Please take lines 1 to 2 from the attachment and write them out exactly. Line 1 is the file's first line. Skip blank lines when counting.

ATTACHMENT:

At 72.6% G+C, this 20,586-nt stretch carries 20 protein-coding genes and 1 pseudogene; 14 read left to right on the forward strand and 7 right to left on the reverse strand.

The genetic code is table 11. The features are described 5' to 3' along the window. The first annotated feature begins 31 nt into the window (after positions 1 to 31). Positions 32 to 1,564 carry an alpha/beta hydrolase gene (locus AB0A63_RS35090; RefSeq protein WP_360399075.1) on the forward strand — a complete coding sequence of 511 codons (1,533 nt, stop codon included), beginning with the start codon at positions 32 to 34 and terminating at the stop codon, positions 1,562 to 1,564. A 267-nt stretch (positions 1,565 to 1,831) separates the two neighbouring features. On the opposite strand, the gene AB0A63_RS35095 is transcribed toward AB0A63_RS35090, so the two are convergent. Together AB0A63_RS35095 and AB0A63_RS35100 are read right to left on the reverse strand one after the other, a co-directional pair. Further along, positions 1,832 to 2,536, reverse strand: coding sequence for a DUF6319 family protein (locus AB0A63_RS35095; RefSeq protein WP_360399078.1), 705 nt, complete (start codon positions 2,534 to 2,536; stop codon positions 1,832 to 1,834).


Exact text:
At 72.6% G+C, this 20,586-nt stretch carries 20 protein-coding genes and 1 pseudogene; 14 read left to right on the forward strand and 7 right to left on the reverse strand.

The genetic code is table 11. The features are described 5' to 3' along the window. The first annotated feature begins 31 nt into the window (after positions 1 to 31). Positions 32 to 1,564 carry an alpha/beta hydrolase gene (locus AB0A63_RS35090; RefSeq protein WP_360399075.1) on the forward strand — a complete coding sequence of 511 codons (1,533 nt, stop codon included), beginning with the start codon at positions 32 to 34 and terminating at the stop codon, positions 1,562 to 1,564. A 267-nt stretch (positions 1,565 to 1,831) separates the two neighbouring features. On the opposite strand, the gene AB0A63_RS35095 is transcribed toward AB0A63_RS35090, so the two are convergent. Together AB0A63_RS35095 and AB0A63_RS35100 are read right to left on the reverse strand one after the other, a co-directional pair. Further along, positions 1,832 to 2,536, reverse strand: coding sequence for a DUF6319 family protein (locus AB0A63_RS35095; RefSeq protein WP_360399078.1), 705 nt, complete (start codon positions 2,534 to 2,536; stop codon positions 1,832 to 1,834).